In December 2011, Microsoft released version 5 of their Silverlight platform. With that release, they filled in all of the remaining gaps and made Silverlight an excellent platform for internal line-of-business applications. It provides web-based deployment, COM integration, support for in- and out-of-browser modes, and all that using C# and XAML. What could be better for the thousands of run-of-the-mill data entry applications that are written everyday inside large corporations?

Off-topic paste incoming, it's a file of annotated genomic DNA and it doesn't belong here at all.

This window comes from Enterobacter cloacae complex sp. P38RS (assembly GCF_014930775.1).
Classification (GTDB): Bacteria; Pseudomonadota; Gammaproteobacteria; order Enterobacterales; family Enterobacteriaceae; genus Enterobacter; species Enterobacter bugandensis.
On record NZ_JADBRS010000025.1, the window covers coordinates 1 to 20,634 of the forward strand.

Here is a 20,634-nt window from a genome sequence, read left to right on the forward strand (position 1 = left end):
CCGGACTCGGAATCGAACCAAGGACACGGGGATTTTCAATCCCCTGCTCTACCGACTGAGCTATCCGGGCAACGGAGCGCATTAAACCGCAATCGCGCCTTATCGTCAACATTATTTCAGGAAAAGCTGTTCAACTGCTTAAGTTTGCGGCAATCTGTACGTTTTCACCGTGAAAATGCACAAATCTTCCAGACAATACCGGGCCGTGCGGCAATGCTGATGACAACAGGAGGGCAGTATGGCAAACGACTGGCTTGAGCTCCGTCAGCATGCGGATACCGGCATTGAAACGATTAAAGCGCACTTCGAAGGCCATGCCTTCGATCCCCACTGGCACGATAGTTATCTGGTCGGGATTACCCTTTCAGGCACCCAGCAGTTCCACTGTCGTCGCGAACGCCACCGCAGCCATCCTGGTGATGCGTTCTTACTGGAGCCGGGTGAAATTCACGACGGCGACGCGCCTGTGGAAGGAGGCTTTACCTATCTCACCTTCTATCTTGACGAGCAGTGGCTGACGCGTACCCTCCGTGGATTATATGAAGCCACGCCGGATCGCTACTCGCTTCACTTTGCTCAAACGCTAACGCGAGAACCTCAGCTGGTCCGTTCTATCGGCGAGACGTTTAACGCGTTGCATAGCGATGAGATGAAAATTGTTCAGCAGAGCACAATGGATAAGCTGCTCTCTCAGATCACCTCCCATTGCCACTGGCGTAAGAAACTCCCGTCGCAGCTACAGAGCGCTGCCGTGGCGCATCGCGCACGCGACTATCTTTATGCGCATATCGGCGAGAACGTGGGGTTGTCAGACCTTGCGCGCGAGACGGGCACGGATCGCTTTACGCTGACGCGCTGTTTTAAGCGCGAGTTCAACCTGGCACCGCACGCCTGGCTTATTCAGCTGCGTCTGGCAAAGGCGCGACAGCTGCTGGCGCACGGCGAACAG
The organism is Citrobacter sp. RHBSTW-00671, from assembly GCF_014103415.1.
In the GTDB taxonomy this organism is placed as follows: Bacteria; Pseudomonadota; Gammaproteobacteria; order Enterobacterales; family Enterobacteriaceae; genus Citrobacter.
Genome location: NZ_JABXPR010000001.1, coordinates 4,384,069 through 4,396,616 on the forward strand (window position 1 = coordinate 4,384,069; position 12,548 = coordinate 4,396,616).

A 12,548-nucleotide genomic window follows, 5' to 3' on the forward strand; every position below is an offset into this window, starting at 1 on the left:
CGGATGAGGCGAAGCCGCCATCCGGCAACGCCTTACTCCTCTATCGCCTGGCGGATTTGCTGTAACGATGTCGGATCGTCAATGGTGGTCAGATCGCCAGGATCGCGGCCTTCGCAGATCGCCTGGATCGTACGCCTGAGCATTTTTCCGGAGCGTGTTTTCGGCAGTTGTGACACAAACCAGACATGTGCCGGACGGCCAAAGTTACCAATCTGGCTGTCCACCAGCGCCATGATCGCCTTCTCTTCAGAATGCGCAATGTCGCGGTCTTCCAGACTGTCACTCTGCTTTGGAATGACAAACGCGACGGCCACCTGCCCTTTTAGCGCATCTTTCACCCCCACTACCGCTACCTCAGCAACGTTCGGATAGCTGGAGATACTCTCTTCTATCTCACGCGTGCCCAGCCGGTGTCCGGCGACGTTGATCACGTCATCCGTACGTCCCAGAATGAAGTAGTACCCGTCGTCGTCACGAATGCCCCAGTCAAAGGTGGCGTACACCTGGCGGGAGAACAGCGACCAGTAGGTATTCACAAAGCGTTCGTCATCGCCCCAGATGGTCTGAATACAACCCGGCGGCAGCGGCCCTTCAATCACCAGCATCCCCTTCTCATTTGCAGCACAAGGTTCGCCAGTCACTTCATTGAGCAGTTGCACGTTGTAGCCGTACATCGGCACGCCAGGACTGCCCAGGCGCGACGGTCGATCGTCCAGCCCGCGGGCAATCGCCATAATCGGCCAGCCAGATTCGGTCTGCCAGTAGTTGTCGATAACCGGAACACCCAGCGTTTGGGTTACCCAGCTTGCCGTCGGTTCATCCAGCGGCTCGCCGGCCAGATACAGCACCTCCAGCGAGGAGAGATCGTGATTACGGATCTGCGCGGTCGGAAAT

And yet developers are afraid to use Silverlight. Most devs I talk to think it is somewhere between dead and dying. Microsoft abandoned it, didn’t they? Aren’t you supposed to use HTML5 now? There is some truth to this, but plenty of confusion as well. In this post I’m going to update my position on Silverlight since I last wrote about it, and attempt to give developers a more clear direction on when it still makes sense to use Silverlight, and what it will mean for your career to invest your time in learning it.